Search engines fast becoming source of learning

Washington, Nov 20 ( Search engines are not only part of our daily routine, they are fast becoming part of our learning process, says a new study.

The researchers, who sought to discover the underlying cognitive processes, examined the search habits of 72 participants, spread over 426 such tasks.

They found that search engines are primarily used for fact checking users’ own internal knowledge, meaning that they are part of the learning process rather than simply a source for information.

“Our results suggest the view of web searchers having simple information needs may be incorrect,” said Jim Jansen, associate professor of information sciences and technology at the Penn State University (PSU).

“Instead, we discovered that users applied simple searching expressions to support their higher-level information needs,” added Jansen.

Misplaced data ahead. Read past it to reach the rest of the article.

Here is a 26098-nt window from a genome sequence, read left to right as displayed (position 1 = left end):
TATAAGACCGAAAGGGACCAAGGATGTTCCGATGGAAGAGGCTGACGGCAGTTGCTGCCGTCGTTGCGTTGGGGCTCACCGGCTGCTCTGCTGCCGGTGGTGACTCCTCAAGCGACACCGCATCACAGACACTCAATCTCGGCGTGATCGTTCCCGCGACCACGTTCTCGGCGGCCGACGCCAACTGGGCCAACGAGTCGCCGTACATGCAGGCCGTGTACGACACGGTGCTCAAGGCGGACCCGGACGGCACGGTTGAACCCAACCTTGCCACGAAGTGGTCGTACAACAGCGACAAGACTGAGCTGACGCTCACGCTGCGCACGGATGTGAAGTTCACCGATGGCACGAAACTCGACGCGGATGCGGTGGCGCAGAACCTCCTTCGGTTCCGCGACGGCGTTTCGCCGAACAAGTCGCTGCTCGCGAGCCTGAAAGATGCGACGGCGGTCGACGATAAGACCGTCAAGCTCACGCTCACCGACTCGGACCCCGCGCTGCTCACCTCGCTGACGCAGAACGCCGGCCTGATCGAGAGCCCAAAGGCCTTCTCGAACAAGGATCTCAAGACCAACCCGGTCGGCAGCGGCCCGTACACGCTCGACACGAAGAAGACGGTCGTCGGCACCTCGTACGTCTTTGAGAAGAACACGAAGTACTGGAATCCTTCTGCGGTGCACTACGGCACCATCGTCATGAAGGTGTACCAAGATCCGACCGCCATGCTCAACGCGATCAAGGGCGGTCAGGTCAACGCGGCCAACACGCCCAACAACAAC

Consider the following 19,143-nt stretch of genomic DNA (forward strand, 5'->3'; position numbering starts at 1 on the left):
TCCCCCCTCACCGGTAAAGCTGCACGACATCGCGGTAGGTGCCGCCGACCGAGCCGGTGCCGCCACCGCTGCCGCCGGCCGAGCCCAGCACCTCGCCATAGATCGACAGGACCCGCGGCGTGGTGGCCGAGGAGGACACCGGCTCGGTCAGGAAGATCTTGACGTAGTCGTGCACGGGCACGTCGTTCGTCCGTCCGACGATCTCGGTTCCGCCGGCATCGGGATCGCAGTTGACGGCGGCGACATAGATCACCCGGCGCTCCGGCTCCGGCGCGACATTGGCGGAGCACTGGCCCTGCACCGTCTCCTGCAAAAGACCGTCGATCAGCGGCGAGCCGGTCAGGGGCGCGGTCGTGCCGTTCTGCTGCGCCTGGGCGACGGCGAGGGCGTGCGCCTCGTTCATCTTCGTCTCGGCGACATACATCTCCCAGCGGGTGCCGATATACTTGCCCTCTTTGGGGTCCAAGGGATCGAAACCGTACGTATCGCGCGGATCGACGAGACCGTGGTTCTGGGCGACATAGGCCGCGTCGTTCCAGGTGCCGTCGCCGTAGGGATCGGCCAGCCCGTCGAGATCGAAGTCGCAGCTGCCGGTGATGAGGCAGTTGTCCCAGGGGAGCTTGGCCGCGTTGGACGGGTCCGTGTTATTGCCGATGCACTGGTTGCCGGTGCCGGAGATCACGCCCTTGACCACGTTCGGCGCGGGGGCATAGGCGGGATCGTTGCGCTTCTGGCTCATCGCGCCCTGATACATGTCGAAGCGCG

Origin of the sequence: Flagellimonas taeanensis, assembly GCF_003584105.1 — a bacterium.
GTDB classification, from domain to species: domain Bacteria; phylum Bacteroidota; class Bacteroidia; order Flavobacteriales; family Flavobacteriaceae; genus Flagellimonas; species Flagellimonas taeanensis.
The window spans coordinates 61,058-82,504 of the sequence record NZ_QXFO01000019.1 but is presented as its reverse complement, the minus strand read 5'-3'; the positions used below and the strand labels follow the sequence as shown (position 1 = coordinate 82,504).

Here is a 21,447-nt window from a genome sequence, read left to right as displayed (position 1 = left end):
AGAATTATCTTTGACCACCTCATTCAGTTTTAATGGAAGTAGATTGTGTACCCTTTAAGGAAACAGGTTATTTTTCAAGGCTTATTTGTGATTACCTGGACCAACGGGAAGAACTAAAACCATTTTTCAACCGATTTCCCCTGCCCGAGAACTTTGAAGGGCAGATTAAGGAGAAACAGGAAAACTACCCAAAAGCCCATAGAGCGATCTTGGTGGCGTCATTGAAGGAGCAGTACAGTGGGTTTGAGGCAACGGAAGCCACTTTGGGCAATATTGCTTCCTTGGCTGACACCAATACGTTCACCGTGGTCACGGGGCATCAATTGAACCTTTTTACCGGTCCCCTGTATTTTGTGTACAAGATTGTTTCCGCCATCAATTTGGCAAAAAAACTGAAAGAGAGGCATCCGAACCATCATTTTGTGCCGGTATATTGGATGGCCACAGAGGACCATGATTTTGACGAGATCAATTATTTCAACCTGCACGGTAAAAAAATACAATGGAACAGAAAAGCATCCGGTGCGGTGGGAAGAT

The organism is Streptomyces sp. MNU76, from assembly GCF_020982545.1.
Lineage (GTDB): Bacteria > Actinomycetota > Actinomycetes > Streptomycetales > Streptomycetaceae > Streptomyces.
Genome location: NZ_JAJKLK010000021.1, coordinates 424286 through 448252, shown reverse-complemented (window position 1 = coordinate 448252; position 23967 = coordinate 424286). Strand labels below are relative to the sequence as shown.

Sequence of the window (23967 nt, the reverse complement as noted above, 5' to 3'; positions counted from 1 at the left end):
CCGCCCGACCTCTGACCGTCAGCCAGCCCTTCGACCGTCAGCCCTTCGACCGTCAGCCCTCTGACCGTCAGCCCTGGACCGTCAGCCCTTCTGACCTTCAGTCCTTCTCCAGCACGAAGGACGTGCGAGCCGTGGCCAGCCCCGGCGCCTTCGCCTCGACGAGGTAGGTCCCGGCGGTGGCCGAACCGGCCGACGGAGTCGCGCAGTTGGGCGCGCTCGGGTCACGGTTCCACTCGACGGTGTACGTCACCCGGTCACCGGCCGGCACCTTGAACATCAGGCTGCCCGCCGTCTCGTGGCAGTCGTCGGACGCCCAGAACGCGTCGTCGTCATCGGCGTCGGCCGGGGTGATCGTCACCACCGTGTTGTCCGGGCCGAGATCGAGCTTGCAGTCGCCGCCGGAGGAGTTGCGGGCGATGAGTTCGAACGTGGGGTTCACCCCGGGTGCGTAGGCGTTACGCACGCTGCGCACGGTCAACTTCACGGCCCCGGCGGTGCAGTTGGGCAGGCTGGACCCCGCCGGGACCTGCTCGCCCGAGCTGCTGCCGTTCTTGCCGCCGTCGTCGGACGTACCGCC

Jansen said the results of this study provide useful information about how search engine use has evolved over the past decade and clues about how to design better search engines to address users’ learning needs in the future.

He and Brian Smith, his counterpart at the PSU and Danielle Booth, former PSU student conducted the research, said a PSU release.

“If we can incorporate cognitive, affective and situational aspects of a person, there is the potential to really move search performance forward,” Jansen said.

These findings were published in the November issue of Information Processing and Management.